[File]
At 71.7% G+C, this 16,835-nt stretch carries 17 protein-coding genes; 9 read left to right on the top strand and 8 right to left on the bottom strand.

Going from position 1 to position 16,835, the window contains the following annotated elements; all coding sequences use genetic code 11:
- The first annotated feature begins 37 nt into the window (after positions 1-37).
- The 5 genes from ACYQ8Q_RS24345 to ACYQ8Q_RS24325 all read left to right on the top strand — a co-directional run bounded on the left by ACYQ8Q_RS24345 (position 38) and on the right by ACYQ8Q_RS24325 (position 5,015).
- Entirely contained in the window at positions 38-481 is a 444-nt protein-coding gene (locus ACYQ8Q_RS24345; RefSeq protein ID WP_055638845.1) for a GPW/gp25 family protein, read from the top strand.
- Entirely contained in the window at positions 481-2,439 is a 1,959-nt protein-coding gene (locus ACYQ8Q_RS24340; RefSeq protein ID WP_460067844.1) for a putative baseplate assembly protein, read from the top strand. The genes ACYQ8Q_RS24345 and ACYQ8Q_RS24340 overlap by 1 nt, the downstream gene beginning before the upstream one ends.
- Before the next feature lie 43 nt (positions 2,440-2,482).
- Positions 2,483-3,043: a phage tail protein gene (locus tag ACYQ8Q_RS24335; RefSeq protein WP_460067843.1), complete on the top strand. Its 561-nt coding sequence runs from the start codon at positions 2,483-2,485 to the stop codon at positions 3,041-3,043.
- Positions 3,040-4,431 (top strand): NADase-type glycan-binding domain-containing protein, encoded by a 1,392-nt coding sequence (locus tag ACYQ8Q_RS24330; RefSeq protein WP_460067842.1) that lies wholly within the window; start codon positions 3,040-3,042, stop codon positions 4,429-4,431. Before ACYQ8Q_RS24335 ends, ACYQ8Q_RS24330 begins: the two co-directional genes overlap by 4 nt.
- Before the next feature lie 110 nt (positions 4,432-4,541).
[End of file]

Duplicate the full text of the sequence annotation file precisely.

At 71.7% G+C, this 16,835-nt stretch carries 17 protein-coding genes; 9 read left to right on the top strand and 8 right to left on the bottom strand.

Going from position 1 to position 16,835, the window contains the following annotated elements; all coding sequences use genetic code 11:
- The first annotated feature begins 37 nt into the window (after positions 1-37).
- The 5 genes from ACYQ8Q_RS24345 to ACYQ8Q_RS24325 all read left to right on the top strand — a co-directional run bounded on the left by ACYQ8Q_RS24345 (position 38) and on the right by ACYQ8Q_RS24325 (position 5,015).
- Entirely contained in the window at positions 38-481 is a 444-nt protein-coding gene (locus ACYQ8Q_RS24345; RefSeq protein ID WP_055638845.1) for a GPW/gp25 family protein, read from the top strand.
- Entirely contained in the window at positions 481-2,439 is a 1,959-nt protein-coding gene (locus ACYQ8Q_RS24340; RefSeq protein ID WP_460067844.1) for a putative baseplate assembly protein, read from the top strand. The genes ACYQ8Q_RS24345 and ACYQ8Q_RS24340 overlap by 1 nt, the downstream gene beginning before the upstream one ends.
- Before the next feature lie 43 nt (positions 2,440-2,482).
- Positions 2,483-3,043: a phage tail protein gene (locus tag ACYQ8Q_RS24335; RefSeq protein WP_460067843.1), complete on the top strand. Its 561-nt coding sequence runs from the start codon at positions 2,483-2,485 to the stop codon at positions 3,041-3,043.
- Positions 3,040-4,431 (top strand): NADase-type glycan-binding domain-containing protein, encoded by a 1,392-nt coding sequence (locus tag ACYQ8Q_RS24330; RefSeq protein WP_460067842.1) that lies wholly within the window; start codon positions 3,040-3,042, stop codon positions 4,429-4,431. Before ACYQ8Q_RS24335 ends, ACYQ8Q_RS24330 begins: the two co-directional genes overlap by 4 nt.
- Before the next feature lie 110 nt (positions 4,432-4,541).